๐Ÿ‡จ๐Ÿ‡ฆ Canada’s dock workers, employers reach labour deal

By Reuters - July 31, 2023
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Container ships anchor in English Bay before berthing at the Port of Vancouver, British Columbia, Canada, July 30, 2023. REUTERS/Chris Helgren

OTTAWA (Reuters) -Dock workers on Canada’s West Coast and their employers said they reached a new labour agreement, averting an immediate strike, as they sought to end a dispute that has disrupted operations at the country’s busiest ports.

The International Longshore and Warehouse Canada Union (ILWU) and the British Columbia Maritime Employers Association (BCMEA) are recommending the ratification of the deal, they said in a joint statement late on Sunday. Terms were not disclosed.

The dispute has upended operations at two of Canada’s three busiest ports, the Port of Vancouver and the Port of Prince Rupert, gateways for exporting natural resources and commodities as well as imports

The union, representing about 7,500 dock workers, has agreed not to call a strike until a ratification vote, the Canada Industrial Relations Board (CIRB) said on Monday, adding that the vote must be held no later than Friday.

The ILWU has been negotiating a new contract with the BCMEA for months, and disagreements over pay and a proposal to expand the union’s jurisdiction to regular maintenance work on terminals led to a 13-day strike in July.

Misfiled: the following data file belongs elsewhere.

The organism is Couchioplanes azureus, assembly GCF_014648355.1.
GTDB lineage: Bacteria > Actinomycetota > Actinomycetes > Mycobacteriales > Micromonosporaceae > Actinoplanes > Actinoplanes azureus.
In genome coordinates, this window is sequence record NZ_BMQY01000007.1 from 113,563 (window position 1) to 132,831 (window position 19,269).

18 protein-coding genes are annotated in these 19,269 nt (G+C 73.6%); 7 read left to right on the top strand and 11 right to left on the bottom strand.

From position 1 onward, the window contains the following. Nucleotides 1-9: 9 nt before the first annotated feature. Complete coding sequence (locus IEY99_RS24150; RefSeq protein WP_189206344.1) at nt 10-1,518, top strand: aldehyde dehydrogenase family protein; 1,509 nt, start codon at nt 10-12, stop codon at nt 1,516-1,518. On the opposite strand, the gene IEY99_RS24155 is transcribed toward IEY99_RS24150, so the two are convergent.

While the strike ended after an initial tentative agreement was reached, the parties failed to resolve concerns in a binding deal.

“We are hoping that this new offer, a solution that’s on the table, will be accepted,” Prime Minister Justin Trudeau told reporters in Hamilton, Ontario, on Monday.

The agreement comes two days after workers voted to reject a previous contract proposal, leading Labour Minister Seamus O’Regan to direct the CIRB to resolve the dispute.

That rejected deal had provided a compounded wage increase of 19.2% and increased retirement payouts in 2026 to C$96,250 ($72,625) for eligible retiring employees, over and above employees’ pension entitlements, according to the employers’ association.

(Reporting by Shubham Kalia in Bengaluru and David Ljunggren and Ismail Shakil in Ottawa; Editing by Bernadette Baum, Angus MacSwan and Cynthia Osterman)